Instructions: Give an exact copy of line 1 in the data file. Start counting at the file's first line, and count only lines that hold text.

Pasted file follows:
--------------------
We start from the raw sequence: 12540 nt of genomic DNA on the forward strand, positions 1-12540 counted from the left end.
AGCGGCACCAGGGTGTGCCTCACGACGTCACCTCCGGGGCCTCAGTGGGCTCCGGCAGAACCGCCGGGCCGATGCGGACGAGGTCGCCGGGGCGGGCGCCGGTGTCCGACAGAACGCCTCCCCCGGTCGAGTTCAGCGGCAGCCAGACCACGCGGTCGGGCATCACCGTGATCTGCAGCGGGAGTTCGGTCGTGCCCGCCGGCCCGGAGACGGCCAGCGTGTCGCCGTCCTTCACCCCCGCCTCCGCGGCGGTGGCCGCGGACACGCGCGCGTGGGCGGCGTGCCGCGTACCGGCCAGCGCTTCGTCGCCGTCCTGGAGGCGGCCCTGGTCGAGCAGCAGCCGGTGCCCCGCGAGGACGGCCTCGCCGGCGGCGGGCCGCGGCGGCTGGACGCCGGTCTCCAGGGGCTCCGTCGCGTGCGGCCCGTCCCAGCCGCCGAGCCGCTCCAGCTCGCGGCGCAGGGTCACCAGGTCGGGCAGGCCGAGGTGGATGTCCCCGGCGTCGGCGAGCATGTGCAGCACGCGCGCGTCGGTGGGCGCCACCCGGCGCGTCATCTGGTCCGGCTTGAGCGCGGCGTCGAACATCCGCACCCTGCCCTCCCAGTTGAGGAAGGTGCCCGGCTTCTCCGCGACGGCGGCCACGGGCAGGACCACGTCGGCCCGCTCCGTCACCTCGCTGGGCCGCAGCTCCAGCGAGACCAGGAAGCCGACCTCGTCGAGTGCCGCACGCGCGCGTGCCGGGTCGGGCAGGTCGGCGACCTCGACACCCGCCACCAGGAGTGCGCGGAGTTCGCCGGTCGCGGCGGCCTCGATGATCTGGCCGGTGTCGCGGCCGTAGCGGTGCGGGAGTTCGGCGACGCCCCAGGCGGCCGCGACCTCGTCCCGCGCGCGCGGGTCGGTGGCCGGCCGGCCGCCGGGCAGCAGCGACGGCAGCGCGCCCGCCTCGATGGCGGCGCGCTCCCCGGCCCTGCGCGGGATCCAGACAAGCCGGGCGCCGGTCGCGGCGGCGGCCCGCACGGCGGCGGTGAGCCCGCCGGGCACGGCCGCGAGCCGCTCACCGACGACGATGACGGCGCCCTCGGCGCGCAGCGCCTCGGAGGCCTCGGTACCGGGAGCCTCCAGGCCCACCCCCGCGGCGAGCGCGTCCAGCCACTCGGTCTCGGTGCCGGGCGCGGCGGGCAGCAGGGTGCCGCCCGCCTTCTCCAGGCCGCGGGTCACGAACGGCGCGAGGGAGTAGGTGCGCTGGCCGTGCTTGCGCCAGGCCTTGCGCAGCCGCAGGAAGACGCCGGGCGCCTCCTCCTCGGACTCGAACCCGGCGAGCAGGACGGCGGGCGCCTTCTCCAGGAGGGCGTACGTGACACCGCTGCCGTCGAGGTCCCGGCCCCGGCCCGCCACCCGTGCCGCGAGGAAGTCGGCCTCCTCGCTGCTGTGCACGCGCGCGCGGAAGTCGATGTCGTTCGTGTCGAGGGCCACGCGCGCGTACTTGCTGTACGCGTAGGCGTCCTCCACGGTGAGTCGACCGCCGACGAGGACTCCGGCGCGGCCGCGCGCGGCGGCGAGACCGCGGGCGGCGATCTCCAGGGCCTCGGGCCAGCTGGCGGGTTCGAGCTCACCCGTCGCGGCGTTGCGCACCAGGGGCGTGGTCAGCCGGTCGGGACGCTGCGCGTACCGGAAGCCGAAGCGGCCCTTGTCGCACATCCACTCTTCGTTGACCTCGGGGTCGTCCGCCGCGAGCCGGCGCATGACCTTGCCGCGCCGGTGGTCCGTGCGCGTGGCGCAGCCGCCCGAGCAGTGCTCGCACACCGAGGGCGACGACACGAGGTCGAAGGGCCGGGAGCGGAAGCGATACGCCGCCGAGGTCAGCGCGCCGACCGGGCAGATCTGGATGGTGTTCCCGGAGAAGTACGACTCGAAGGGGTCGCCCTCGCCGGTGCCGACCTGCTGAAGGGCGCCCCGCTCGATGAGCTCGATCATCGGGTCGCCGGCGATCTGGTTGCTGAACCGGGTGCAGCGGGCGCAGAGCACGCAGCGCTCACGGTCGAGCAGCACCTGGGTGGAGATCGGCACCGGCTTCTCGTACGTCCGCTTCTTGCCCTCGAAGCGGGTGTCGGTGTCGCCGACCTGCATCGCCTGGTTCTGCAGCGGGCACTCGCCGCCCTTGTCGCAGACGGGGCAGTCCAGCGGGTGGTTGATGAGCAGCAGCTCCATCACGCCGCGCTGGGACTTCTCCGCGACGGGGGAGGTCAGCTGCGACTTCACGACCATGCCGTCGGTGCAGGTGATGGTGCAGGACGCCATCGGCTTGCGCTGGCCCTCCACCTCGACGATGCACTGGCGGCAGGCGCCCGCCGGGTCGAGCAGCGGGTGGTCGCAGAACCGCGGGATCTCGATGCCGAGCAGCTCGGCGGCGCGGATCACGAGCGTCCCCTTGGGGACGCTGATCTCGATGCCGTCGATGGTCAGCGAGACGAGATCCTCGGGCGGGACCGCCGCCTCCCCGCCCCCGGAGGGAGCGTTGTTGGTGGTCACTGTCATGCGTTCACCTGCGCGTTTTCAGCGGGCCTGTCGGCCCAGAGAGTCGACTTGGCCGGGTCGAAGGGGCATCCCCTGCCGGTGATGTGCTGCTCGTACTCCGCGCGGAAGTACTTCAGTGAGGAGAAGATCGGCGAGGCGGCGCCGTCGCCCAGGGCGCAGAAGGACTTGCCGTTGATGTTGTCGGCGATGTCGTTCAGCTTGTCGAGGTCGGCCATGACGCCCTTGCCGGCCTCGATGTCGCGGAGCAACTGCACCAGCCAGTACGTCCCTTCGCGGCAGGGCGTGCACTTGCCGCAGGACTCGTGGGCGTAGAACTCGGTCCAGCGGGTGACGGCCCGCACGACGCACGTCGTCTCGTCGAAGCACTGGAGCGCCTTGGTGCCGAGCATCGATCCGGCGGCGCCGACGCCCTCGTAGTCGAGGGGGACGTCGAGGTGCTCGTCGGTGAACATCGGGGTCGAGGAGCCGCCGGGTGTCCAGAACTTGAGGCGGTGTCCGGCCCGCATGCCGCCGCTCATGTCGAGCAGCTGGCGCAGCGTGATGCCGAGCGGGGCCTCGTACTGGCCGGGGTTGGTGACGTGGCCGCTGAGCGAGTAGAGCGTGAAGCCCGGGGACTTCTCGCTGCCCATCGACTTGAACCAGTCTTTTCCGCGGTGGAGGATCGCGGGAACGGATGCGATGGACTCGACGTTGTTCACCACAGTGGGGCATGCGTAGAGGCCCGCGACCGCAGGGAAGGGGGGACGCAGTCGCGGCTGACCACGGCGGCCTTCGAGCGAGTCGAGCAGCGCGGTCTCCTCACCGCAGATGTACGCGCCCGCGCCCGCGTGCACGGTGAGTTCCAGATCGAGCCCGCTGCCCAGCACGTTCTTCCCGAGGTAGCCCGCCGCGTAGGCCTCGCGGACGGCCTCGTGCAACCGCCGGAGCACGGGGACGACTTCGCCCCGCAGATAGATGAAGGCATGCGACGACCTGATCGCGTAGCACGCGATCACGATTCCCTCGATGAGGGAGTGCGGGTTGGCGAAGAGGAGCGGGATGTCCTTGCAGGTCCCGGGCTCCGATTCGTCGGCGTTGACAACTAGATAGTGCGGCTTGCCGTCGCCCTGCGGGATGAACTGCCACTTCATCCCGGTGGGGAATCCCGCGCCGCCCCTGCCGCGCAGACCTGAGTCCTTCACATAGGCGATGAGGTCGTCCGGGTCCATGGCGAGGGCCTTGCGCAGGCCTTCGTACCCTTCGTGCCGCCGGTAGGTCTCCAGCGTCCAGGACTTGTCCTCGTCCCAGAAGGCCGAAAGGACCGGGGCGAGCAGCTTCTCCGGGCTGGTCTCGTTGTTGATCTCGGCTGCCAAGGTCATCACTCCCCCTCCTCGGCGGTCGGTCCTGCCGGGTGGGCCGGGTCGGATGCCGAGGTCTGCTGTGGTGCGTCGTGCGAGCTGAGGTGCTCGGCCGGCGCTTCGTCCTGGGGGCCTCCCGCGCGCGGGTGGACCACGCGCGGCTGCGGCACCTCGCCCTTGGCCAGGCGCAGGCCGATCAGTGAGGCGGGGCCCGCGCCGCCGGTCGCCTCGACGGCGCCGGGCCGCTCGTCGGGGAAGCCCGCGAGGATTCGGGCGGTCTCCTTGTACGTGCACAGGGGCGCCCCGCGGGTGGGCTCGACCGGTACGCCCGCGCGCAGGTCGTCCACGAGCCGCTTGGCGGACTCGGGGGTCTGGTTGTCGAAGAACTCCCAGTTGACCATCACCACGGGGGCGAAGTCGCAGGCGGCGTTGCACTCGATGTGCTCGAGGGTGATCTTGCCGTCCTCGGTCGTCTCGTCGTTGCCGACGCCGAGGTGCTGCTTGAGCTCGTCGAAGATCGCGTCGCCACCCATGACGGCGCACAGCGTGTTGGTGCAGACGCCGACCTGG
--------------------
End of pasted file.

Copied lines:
We start from the raw sequence: 12540 nt of genomic DNA on the forward strand, positions 1-12540 counted from the left end.